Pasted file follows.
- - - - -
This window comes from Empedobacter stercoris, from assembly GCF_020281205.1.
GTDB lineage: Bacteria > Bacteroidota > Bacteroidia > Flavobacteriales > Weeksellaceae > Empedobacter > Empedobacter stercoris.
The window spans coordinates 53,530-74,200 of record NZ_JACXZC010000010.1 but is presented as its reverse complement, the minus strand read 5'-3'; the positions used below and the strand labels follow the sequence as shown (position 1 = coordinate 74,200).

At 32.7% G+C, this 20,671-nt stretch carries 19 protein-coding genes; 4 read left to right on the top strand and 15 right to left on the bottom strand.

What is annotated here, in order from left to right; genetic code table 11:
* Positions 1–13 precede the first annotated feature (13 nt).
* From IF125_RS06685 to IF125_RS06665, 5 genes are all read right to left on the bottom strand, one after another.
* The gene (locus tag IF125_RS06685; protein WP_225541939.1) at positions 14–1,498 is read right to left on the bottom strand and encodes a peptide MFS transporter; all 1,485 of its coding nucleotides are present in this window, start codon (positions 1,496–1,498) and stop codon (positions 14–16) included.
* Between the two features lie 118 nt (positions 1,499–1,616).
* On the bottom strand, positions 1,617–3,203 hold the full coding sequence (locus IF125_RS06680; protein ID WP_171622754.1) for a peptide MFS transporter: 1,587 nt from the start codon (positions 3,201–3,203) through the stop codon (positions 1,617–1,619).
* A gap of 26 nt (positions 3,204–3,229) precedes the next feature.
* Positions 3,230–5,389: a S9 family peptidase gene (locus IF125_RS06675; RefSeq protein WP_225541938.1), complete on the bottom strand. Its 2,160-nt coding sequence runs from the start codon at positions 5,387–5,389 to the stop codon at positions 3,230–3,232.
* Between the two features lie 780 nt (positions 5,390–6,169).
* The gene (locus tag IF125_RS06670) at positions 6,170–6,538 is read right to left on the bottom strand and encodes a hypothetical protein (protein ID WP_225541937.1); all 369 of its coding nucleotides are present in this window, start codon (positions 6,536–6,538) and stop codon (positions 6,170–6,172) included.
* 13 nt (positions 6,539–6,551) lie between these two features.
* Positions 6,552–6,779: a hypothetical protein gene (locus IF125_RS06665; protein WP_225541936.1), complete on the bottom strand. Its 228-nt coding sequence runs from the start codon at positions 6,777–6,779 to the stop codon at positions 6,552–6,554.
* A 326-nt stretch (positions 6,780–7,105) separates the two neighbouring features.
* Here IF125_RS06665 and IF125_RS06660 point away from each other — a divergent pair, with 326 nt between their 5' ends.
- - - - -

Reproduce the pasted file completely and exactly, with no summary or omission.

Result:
This window comes from Empedobacter stercoris, from assembly GCF_020281205.1.
GTDB lineage: Bacteria > Bacteroidota > Bacteroidia > Flavobacteriales > Weeksellaceae > Empedobacter > Empedobacter stercoris.
The window spans coordinates 53,530-74,200 of record NZ_JACXZC010000010.1 but is presented as its reverse complement, the minus strand read 5'-3'; the positions used below and the strand labels follow the sequence as shown (position 1 = coordinate 74,200).

At 32.7% G+C, this 20,671-nt stretch carries 19 protein-coding genes; 4 read left to right on the top strand and 15 right to left on the bottom strand.

What is annotated here, in order from left to right; genetic code table 11:
* Positions 1–13 precede the first annotated feature (13 nt).
* From IF125_RS06685 to IF125_RS06665, 5 genes are all read right to left on the bottom strand, one after another.
* The gene (locus tag IF125_RS06685; protein WP_225541939.1) at positions 14–1,498 is read right to left on the bottom strand and encodes a peptide MFS transporter; all 1,485 of its coding nucleotides are present in this window, start codon (positions 1,496–1,498) and stop codon (positions 14–16) included.
* Between the two features lie 118 nt (positions 1,499–1,616).
* On the bottom strand, positions 1,617–3,203 hold the full coding sequence (locus IF125_RS06680; protein ID WP_171622754.1) for a peptide MFS transporter: 1,587 nt from the start codon (positions 3,201–3,203) through the stop codon (positions 1,617–1,619).
* A gap of 26 nt (positions 3,204–3,229) precedes the next feature.
* Positions 3,230–5,389: a S9 family peptidase gene (locus IF125_RS06675; RefSeq protein WP_225541938.1), complete on the bottom strand. Its 2,160-nt coding sequence runs from the start codon at positions 5,387–5,389 to the stop codon at positions 3,230–3,232.
* Between the two features lie 780 nt (positions 5,390–6,169).
* The gene (locus tag IF125_RS06670) at positions 6,170–6,538 is read right to left on the bottom strand and encodes a hypothetical protein (protein ID WP_225541937.1); all 369 of its coding nucleotides are present in this window, start codon (positions 6,536–6,538) and stop codon (positions 6,170–6,172) included.
* 13 nt (positions 6,539–6,551) lie between these two features.
* Positions 6,552–6,779: a hypothetical protein gene (locus IF125_RS06665; protein WP_225541936.1), complete on the bottom strand. Its 228-nt coding sequence runs from the start codon at positions 6,777–6,779 to the stop codon at positions 6,552–6,554.
* A 326-nt stretch (positions 6,780–7,105) separates the two neighbouring features.
* Here IF125_RS06665 and IF125_RS06660 point away from each other — a divergent pair, with 326 nt between their 5' ends.